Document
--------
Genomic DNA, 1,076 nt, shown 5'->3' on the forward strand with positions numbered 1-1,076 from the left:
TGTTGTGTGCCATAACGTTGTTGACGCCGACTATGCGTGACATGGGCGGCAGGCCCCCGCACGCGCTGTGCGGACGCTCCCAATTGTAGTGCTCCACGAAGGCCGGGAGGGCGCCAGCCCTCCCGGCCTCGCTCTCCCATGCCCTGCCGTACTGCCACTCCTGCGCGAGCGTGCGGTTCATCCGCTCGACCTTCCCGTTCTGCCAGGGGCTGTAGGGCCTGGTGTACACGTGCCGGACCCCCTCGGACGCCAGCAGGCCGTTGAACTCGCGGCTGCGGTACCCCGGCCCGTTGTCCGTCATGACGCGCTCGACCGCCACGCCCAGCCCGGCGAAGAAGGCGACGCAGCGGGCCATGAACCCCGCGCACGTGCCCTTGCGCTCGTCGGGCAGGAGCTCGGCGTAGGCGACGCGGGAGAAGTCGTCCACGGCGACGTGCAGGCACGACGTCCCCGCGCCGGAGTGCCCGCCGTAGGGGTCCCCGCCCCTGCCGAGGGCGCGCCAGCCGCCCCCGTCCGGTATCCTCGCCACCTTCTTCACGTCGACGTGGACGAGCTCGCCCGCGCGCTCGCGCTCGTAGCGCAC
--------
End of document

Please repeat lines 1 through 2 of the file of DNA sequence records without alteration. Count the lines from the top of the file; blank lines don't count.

Genomic DNA, 1,076 nt, shown 5'->3' on the forward strand with positions numbered 1-1,076 from the left:
TGTTGTGTGCCATAACGTTGTTGACGCCGACTATGCGTGACATGGGCGGCAGGCCCCCGCACGCGCTGTGCGGACGCTCCCAATTGTAGTGCTCCACGAAGGCCGGGAGGGCGCCAGCCCTCCCGGCCTCGCTCTCCCATGCCCTGCCGTACTGCCACTCCTGCGCGAGCGTGCGGTTCATCCGCTCGACCTTCCCGTTCTGCCAGGGGCTGTAGGGCCTGGTGTACACGTGCCGGACCCCCTCGGACGCCAGCAGGCCGTTGAACTCGCGGCTGCGGTACCCCGGCCCGTTGTCCGTCATGACGCGCTCGACCGCCACGCCCAGCCCGGCGAAGAAGGCGACGCAGCGGGCCATGAACCCCGCGCACGTGCCCTTGCGCTCGTCGGGCAGGAGCTCGGCGTAGGCGACGCGGGAGAAGTCGTCCACGGCGACGTGCAGGCACGACGTCCCCGCGCCGGAGTGCCCGCCGTAGGGGTCCCCGCCCCTGCCGAGGGCGCGCCAGCCGCCCCCGTCCGGTATCCTCGCCACCTTCTTCACGTCGACGTGGACGAGCTCGCCCGCGCGCTCGCGCTCGTAGCGCAC